Skip to content


Your cart is empty

Article: Maths is simple but important!

Maths is simple but important!

There are two schools in this one. The "Old School” doesn’t mind what you’ve got left, "Just go for another 1980” and the other one, "New School”, calculates exactly the best route. Which group you want to belong? It’s not as hard that it might appear to count.

We are talking about highly dividing matter. But what if you knew the BEST way and only after that you decide?

Phil Taylor is the best example of the player who doesn’t care if he left a finish or not, so who are we to correct his style? So if you’re on the level of him, do whatever you wish, you’re so good that we don’t want to take any part of your counting. But if you’re not as good as him, we might be able to help you.


There are several cases when we see the top players leave something like 163 or 165, even though just with a little bit of thinking they might have left a nice but hard finish.

Let’s take a simple example of 266. You can go on and try to hit 180 naturally, that’s by far your best option. But what if first dart hits a single 20? Then you need to switch to 19, cause 76 with your two darts remaining leaves a finish of 170.

A bit tougher example would be 265. Then your best option would probably be 171, due to fact that even 5 x 19 = 95 leaves you a finish, when starting with 20’s you might end up with troubles if you miss your first dart.

Think these things through, but also you must be able to assess if this kind of Higher Math is required: if you’re playing in your super league in your pub and your opponent is standing 150 points behind you, you don’t need to think about these. But if Simon Whitlock is having a 121 left against you in the deciding leg in the World Champs, you might have a different approach for this!


With two darts check-outs this gets much simpler. But the pressure can make even top players to do blunders. There is this basic rule which should help you.

If your opponent has got an easy finish left, you have got even number left, say 86 left, two darts in hand, just go for the treble 20 if that route is clear. There is no need to do anything fancy whenever "needs must”. Naturally 54 leaves much nicer double (32), but if it’s unlikely that you ever come to oche again there is absolutely no need to get dandy.

But if you have three darts left then you’d probably do yourself a favour going 54 route, because if you now hit a treble and miss the double inside, you’re next to lost if you went for treble 20’s.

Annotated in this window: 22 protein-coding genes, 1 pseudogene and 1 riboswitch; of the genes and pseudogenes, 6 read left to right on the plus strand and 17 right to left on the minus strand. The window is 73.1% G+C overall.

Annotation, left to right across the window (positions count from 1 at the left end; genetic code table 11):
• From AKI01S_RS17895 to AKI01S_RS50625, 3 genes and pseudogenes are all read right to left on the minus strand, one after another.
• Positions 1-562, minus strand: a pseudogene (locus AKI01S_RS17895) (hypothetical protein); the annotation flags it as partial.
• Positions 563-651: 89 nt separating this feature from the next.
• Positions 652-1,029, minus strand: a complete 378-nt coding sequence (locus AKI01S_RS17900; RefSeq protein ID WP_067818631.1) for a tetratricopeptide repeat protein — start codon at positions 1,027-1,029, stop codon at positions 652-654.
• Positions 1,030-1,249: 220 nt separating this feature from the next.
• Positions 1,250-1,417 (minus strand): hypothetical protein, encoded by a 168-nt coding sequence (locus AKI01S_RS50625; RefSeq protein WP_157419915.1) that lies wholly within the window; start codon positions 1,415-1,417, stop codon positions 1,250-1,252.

When you have a problem with counting remember this basic rule: If you can’t get to a nice double with treble 20, you can leave an even double with treble 18! And the same goes with odd numbers. If treble 19 doesn’t leave you an even double, treble 17 will!

Game of the Week

61-70 different check-outs

This should help you realise there are always different ways to get yourself left with a nice even double. Go through all of these and get the "Eureka!” moment!

61           tr19 – D2              tr7 – D20

62           tr18 – D4              tr14 – D10

63           tr17 – D6              tr9 – D18

64           tr12 – D14            tr20 – D2

65           tr 19 – D4             tr11 – D16

66           tr18 – D6              tr14 – D12

67           tr13 – D14            tr9 – D20

68           tr12 – D16            tr16 – D10

69           tr15 – D12            tr11 – D18

70           tr14 – D14            50 – D10

Enjoy your practice!

Mikko Laiho, DartsGym


Leave feedback on Twitter  @reddragondarts @dartsgym

Keep an eye out for next week’s article "Practice them doubles!”

Read more


Venray the 7th of November 2015 Entry for HAL Masters and HAL Open Darts 2016 started.  For the two international darts tournaments, the HAL Masters and the HAL Open Darts the entry forms are onl...

Read more


  October^s World Grand Prix champion Robert Thornton hit back from 4-2 down to edge a 5-4 win over Terry Jenkins which saw him top Group G with three wins from as many matches.   Jenkins moved in...

Read more